Another bird known for seed predation is the European goldfinch (Carduelis carduelis), a bird noted for its red face and brown and yellow plumage. It is a wild bird that everyone should see and hear at least once in their lives, as it is famous for its singing abilities. One of the most characteristic features of the European goldfinch is the thin black line that stands out on the back of their wings.
The European goldfinch is one of the most prized songbirds. For this reason, it is one of the birds most affected by bird poaching and inhumane breeding. This is why it is a protected bird in most countries and its capture from the wild has severe consequences.
This beautiful bird lives not only in Europe, but also western Asia and North Africa. Goldfinches are granivorous birds, as they eat mostly seeds from thistles (which give them their scientific name), teasles, and niger seed as well as insects. They live in flocks, in which you can easily distinguish goldfinch males from females.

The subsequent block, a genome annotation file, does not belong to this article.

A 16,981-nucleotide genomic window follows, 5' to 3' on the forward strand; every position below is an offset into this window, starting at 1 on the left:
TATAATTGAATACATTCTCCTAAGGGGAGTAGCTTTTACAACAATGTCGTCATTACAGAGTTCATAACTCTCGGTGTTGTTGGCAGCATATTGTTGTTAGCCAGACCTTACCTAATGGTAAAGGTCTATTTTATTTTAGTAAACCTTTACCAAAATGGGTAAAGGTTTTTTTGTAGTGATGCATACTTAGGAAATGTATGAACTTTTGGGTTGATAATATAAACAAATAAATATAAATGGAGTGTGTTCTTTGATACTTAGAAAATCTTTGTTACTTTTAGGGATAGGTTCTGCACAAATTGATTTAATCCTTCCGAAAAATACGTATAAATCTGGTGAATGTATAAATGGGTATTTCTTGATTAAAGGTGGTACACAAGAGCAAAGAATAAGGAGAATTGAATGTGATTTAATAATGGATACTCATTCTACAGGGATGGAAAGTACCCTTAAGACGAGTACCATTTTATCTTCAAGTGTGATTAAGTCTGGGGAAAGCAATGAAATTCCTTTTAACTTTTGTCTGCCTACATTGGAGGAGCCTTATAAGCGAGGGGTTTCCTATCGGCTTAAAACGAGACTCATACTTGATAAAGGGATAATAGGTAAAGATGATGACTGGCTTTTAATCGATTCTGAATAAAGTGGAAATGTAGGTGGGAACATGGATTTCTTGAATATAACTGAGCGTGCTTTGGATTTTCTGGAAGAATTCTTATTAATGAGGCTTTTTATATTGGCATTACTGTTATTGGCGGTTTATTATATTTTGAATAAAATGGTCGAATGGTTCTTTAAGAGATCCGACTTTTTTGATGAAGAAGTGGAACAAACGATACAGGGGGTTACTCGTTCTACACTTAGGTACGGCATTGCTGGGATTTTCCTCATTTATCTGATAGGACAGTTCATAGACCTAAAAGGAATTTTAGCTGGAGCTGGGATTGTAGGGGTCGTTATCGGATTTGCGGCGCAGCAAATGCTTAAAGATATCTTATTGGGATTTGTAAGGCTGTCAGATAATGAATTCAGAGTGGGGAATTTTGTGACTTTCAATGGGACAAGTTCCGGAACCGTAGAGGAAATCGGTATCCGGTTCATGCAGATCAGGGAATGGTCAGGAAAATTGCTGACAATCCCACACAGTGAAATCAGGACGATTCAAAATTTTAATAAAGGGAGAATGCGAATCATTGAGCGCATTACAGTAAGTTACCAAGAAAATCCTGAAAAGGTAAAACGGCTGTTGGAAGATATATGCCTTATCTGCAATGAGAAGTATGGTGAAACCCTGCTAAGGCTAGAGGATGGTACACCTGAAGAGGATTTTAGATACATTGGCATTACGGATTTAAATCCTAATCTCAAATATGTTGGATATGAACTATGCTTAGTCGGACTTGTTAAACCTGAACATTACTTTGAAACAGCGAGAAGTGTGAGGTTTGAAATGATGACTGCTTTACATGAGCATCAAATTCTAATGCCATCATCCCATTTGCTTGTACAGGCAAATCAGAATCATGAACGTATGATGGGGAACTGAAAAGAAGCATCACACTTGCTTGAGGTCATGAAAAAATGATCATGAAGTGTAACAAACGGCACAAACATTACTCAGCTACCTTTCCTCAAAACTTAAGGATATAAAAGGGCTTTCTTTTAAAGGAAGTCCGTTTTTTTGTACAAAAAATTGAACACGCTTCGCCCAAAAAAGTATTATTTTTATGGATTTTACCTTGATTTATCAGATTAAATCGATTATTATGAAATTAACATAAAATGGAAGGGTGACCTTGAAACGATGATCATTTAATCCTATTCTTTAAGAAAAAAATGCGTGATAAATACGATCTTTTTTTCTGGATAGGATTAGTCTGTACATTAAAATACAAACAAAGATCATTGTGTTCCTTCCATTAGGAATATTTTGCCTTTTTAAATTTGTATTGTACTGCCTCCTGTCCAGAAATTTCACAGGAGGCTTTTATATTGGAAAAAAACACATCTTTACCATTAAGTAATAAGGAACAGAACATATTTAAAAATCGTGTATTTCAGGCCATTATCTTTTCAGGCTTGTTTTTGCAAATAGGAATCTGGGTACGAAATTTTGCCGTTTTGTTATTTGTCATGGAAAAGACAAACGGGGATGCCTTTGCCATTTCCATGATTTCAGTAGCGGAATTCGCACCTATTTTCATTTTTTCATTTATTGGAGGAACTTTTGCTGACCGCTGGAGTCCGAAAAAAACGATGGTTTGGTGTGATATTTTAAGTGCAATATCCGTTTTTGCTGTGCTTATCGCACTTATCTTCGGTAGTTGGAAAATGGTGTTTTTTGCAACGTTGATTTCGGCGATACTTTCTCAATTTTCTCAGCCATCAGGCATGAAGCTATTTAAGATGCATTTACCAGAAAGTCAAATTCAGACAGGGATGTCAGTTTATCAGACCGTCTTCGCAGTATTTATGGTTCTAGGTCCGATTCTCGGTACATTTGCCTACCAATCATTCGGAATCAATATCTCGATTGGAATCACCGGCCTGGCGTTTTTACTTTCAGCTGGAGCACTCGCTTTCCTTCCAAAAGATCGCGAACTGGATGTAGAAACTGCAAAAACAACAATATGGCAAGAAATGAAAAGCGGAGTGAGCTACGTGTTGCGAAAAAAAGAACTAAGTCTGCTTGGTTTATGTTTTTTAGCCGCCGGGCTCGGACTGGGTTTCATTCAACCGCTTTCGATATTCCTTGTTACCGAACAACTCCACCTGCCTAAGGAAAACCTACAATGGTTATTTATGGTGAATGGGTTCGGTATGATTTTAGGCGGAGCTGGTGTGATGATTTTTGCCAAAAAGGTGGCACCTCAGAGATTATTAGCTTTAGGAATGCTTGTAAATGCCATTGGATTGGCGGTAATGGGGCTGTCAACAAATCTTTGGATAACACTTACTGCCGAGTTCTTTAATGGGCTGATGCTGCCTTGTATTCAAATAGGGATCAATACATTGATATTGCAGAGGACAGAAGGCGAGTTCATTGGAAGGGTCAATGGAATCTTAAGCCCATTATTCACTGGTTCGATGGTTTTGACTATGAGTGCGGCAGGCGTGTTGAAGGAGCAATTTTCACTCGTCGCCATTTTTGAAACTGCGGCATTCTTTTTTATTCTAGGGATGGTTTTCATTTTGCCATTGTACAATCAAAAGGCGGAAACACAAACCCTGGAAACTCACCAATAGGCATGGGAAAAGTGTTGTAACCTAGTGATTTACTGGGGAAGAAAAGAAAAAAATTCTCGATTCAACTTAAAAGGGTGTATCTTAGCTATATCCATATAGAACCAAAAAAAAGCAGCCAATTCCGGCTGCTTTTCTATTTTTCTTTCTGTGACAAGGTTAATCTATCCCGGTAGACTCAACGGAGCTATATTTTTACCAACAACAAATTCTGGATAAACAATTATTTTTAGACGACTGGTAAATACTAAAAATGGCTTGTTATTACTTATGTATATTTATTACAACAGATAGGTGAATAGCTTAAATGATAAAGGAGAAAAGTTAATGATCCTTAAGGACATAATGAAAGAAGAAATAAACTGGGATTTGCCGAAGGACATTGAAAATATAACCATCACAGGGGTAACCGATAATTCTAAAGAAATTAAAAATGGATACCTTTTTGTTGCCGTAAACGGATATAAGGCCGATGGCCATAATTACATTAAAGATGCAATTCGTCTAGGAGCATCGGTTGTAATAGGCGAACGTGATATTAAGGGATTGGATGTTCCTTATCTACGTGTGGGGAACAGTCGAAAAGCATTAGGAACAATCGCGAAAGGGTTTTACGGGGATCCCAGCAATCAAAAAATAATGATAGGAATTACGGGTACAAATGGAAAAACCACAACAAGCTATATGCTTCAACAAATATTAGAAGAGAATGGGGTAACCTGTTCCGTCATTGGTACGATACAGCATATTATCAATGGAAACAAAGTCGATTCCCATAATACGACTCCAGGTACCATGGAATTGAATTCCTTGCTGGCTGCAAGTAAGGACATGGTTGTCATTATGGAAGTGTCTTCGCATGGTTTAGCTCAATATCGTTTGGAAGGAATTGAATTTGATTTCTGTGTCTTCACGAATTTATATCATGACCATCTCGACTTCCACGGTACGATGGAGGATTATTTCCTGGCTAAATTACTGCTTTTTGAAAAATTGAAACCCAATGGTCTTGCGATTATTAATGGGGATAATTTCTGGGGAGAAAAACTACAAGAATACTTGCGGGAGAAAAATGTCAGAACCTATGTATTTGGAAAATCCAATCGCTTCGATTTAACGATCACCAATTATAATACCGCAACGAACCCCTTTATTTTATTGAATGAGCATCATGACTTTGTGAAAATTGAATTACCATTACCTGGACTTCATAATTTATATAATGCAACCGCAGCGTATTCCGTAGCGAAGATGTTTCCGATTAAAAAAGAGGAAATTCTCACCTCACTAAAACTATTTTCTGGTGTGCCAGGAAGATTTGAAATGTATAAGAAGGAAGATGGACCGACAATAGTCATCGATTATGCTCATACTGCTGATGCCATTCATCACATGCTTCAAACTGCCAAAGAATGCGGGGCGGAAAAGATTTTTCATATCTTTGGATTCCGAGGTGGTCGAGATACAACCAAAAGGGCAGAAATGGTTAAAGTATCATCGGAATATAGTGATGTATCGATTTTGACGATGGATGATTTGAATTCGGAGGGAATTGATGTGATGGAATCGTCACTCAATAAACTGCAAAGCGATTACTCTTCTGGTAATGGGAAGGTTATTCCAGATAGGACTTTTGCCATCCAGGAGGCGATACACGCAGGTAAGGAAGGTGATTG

The sparrow is not a species, but a family of birds called Passeridae. As with the finches discussed above, sparrows are sexually dimorphic. This means males and females have variations in their plumage that make them different and easily distinguishable. They are also mainly seed predators, i.e. granivorous birds.
New world sparrows are another bird known for seed predation, but they are actually more similar to finches and are part of the family Passerellidae. House sparrows (Passer domesticus) are native to Eurasia, but they have spread almost all over the world as they adapt easily to urban environments. European tree sparrows (Passer montanus), also live in Eurasia, often living comfortably in cities.
Sparrows tend to live in flocks, which can also include birds from other species like finches and canaries. Besides seeds, they also eat insects and other foods they can scavenge from human settlements.
The picture below shows a European tree sparrow:
Of all seed-eating birds, the crossbill genus (Loxia) is one of the most unique and interesting. While crossbills are within the family of finches, they are instantly recognizable as their beak has a peculiar cross shape, the reason for their given name.